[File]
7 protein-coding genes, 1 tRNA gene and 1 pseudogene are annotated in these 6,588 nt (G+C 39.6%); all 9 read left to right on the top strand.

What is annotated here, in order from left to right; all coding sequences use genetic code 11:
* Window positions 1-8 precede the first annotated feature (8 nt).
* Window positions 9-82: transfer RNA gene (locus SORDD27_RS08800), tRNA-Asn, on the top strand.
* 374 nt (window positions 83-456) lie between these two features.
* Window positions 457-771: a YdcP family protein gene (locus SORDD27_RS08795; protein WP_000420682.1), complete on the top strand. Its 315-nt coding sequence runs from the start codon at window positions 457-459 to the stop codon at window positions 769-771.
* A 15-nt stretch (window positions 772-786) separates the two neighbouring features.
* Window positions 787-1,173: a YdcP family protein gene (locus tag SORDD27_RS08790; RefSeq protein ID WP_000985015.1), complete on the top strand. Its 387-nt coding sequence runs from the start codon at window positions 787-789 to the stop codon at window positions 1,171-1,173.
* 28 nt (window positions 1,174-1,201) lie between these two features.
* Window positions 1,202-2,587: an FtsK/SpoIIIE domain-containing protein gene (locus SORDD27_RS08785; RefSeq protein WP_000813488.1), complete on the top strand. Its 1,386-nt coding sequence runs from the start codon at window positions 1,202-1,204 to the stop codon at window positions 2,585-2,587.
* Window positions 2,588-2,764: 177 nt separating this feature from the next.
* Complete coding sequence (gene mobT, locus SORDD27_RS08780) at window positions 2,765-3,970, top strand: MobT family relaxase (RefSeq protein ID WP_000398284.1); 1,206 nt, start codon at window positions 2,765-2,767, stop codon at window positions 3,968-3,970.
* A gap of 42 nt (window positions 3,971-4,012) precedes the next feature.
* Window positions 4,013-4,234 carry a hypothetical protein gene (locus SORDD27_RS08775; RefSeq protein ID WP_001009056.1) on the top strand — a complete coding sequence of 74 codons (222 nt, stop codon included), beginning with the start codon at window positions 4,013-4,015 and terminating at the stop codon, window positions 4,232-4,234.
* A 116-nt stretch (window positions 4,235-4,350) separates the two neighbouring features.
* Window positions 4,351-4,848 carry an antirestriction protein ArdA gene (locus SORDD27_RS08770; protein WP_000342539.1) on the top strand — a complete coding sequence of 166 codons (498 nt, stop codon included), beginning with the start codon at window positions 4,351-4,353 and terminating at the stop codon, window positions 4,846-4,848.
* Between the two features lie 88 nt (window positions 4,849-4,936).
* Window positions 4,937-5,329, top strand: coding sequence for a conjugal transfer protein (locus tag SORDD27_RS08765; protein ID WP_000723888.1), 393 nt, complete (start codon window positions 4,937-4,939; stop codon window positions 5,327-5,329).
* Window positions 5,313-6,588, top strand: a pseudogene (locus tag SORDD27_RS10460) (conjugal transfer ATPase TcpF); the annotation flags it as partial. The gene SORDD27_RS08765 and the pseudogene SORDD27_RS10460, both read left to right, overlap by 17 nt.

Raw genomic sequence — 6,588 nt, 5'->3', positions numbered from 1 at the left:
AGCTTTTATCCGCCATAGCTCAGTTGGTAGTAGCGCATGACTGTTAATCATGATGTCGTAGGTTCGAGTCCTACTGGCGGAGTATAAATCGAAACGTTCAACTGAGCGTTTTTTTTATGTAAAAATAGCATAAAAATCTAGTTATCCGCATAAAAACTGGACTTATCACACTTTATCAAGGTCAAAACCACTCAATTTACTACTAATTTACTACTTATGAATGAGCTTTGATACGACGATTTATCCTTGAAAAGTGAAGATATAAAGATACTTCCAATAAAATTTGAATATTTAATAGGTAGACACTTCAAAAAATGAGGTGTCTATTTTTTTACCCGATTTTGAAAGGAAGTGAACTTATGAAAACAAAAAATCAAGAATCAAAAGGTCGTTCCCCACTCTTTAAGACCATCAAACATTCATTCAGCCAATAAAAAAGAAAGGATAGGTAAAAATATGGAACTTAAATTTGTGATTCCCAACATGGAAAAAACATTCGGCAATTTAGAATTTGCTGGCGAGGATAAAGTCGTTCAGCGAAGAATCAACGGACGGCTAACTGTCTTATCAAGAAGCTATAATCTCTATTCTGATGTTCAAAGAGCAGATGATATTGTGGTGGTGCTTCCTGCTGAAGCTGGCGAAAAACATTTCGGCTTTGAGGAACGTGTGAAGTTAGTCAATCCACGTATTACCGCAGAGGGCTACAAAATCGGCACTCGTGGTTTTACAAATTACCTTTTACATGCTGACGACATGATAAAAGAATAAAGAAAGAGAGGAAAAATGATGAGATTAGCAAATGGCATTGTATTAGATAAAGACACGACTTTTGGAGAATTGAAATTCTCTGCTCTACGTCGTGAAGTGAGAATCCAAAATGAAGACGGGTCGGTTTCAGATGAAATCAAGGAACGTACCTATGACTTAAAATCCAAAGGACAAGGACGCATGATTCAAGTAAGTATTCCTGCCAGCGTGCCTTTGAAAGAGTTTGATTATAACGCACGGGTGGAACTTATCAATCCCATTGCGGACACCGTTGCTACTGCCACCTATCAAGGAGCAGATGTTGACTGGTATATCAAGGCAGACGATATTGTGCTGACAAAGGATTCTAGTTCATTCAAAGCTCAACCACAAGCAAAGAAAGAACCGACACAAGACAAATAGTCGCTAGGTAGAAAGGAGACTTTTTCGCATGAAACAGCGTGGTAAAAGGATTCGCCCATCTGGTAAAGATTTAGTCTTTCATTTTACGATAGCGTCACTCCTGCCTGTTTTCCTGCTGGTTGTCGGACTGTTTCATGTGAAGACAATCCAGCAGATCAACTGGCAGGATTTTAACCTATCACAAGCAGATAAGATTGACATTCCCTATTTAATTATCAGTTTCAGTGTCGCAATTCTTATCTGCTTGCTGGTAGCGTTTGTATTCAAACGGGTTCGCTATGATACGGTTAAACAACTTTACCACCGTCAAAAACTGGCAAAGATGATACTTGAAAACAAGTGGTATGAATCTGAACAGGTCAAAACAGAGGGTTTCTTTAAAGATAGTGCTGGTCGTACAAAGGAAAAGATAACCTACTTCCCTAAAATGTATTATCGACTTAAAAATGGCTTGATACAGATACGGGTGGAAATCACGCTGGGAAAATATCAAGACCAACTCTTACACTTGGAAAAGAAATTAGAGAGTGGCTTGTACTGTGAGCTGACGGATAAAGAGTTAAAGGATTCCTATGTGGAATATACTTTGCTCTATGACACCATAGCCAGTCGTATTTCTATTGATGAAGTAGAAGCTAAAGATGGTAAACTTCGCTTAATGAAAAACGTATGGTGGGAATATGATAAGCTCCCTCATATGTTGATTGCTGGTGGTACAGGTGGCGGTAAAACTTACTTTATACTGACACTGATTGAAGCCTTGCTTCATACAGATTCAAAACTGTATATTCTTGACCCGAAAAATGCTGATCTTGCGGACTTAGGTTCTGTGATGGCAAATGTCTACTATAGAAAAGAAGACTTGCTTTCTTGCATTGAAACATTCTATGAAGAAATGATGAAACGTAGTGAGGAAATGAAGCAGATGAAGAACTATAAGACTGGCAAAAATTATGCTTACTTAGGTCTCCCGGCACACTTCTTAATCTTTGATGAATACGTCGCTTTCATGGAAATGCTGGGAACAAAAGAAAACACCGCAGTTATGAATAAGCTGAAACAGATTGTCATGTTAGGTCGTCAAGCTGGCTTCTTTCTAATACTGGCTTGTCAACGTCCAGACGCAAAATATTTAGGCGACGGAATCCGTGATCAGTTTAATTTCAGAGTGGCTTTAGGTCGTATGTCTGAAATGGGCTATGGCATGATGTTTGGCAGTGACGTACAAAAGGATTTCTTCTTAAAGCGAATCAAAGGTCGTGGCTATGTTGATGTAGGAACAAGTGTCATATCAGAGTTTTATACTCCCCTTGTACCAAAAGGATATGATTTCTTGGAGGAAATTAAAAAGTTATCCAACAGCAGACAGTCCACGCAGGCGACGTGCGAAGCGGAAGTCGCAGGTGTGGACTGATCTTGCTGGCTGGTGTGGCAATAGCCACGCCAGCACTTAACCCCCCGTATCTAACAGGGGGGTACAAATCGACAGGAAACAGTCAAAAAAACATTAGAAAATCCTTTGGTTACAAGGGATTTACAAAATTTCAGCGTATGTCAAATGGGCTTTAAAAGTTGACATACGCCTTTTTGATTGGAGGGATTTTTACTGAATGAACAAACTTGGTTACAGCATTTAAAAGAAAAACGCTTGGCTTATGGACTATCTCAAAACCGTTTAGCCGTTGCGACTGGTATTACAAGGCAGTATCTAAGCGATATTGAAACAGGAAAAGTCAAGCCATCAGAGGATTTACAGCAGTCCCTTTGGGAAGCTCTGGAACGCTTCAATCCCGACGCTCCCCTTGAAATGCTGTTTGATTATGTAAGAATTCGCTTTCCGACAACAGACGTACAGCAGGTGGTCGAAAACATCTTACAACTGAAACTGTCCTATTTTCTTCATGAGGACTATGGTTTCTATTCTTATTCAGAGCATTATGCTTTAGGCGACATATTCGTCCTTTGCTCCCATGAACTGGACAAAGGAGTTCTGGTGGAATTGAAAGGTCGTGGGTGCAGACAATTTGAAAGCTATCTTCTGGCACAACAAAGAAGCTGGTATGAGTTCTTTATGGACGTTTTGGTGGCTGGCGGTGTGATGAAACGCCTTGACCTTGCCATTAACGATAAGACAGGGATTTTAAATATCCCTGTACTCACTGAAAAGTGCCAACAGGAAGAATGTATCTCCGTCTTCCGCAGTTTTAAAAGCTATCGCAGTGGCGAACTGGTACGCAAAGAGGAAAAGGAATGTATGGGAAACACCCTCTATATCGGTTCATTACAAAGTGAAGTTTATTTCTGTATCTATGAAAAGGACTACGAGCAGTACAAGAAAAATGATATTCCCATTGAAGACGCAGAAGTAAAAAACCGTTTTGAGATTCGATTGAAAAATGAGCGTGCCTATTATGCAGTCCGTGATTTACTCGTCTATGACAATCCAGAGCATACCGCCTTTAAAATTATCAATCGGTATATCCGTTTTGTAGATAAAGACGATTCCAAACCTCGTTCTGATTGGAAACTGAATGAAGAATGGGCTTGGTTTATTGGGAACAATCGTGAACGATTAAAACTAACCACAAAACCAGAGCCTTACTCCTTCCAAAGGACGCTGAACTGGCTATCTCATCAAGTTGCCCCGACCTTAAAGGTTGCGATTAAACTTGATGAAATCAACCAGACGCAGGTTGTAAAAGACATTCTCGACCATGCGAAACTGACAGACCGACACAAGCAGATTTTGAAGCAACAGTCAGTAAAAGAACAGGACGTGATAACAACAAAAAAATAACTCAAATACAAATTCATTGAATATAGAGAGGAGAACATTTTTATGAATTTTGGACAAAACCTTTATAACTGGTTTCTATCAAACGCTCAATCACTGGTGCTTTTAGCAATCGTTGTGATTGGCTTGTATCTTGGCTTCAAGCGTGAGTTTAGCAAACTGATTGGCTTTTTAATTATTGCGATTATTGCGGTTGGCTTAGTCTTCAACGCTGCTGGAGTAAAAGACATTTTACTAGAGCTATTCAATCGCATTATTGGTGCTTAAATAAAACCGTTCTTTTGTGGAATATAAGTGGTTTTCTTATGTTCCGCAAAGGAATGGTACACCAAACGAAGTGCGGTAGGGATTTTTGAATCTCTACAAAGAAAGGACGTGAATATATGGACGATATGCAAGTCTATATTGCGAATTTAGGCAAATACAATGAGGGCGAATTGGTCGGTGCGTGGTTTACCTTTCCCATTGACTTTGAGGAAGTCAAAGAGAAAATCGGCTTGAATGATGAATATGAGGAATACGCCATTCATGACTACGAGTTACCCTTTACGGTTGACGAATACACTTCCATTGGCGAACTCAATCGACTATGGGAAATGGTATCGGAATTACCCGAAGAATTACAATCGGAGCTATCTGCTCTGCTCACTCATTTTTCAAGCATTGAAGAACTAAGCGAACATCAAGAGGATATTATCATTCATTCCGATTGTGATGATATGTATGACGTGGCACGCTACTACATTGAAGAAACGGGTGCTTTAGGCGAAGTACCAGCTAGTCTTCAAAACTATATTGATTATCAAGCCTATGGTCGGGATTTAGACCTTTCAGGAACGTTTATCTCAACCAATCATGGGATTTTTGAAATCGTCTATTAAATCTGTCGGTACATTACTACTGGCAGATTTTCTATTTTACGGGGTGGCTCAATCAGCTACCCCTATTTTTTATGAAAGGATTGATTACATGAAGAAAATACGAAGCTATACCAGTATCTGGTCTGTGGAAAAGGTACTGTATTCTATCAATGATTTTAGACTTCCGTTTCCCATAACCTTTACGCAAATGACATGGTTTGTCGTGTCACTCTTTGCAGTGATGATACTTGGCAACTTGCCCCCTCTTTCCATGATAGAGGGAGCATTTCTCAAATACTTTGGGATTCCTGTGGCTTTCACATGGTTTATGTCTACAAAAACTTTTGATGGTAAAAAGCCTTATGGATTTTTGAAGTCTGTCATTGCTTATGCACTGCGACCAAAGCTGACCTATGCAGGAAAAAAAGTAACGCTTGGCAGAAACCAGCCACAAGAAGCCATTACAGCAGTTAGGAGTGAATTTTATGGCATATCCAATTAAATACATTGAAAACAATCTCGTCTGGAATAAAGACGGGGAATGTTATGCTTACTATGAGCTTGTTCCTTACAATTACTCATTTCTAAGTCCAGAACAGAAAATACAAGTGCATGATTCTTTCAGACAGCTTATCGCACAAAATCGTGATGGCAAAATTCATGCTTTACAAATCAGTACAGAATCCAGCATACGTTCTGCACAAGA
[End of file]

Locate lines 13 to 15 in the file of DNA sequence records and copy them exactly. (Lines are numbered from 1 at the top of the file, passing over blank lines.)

* A gap of 42 nt (window positions 3,971-4,012) precedes the next feature.
* Window positions 4,013-4,234 carry a hypothetical protein gene (locus SORDD27_RS08775; RefSeq protein ID WP_001009056.1) on the top strand — a complete coding sequence of 74 codons (222 nt, stop codon included), beginning with the start codon at window positions 4,013-4,015 and terminating at the stop codon, window positions 4,232-4,234.
* A 116-nt stretch (window positions 4,235-4,350) separates the two neighbouring features.